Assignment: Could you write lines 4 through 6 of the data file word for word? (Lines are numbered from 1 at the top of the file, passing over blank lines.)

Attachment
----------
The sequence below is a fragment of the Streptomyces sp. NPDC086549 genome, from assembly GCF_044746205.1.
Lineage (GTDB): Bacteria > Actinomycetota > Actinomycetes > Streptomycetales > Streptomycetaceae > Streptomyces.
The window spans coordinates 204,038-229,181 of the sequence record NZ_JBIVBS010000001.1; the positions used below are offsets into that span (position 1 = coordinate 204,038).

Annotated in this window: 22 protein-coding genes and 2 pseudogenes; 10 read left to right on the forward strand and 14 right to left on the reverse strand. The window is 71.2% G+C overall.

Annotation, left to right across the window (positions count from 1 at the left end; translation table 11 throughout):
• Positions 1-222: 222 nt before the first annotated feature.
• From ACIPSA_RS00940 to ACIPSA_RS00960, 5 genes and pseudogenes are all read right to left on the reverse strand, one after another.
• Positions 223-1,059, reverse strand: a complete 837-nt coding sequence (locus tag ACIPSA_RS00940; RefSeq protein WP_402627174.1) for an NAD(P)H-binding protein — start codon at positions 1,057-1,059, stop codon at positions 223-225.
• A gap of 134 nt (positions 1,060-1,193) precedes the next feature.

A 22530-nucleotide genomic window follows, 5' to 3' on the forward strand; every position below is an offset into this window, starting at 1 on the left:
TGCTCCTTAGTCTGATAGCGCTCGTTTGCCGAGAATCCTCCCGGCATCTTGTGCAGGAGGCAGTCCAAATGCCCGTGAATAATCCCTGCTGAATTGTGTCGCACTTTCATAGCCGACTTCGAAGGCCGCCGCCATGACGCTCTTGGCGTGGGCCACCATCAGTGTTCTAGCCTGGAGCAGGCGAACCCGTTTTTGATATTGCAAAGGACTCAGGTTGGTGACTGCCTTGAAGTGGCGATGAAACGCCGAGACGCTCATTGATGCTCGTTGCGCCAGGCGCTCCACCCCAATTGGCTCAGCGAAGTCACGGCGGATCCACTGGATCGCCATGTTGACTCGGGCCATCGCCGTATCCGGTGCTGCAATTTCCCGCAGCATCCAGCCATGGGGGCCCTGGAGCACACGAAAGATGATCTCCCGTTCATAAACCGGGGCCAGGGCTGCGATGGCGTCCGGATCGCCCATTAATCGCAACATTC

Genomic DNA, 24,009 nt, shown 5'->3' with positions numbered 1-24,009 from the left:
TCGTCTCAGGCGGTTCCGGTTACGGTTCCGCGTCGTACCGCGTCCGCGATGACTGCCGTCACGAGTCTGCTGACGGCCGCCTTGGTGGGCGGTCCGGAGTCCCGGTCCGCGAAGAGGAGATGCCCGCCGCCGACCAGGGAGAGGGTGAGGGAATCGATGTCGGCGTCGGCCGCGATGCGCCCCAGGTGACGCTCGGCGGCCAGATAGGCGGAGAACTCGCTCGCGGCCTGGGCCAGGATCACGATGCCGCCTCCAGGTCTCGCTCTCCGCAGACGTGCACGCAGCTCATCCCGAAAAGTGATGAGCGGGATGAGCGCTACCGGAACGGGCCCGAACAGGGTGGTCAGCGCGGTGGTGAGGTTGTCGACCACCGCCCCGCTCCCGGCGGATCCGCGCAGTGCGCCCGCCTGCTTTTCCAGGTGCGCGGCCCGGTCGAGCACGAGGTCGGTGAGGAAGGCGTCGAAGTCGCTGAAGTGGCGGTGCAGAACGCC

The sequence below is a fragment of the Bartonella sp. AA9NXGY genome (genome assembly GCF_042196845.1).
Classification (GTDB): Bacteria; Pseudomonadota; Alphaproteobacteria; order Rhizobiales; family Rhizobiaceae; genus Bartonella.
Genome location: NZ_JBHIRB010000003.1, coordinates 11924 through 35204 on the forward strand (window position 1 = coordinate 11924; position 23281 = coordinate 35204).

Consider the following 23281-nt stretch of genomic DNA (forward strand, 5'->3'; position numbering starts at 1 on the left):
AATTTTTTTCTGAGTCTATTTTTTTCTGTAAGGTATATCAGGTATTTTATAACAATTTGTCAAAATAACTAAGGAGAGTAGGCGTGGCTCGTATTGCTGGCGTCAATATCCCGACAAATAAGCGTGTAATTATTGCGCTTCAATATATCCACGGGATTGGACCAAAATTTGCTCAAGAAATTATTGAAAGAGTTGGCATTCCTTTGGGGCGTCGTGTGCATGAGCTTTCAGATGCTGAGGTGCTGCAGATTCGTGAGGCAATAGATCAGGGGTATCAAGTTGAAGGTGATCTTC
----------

Annotated in this window: 22 protein-coding genes and 2 pseudogenes; 10 read left to right on the forward strand and 14 right to left on the reverse strand. The window is 71.2% G+C overall.

Annotation, left to right across the window (positions count from 1 at the left end; translation table 11 throughout):
• Positions 1-222: 222 nt before the first annotated feature.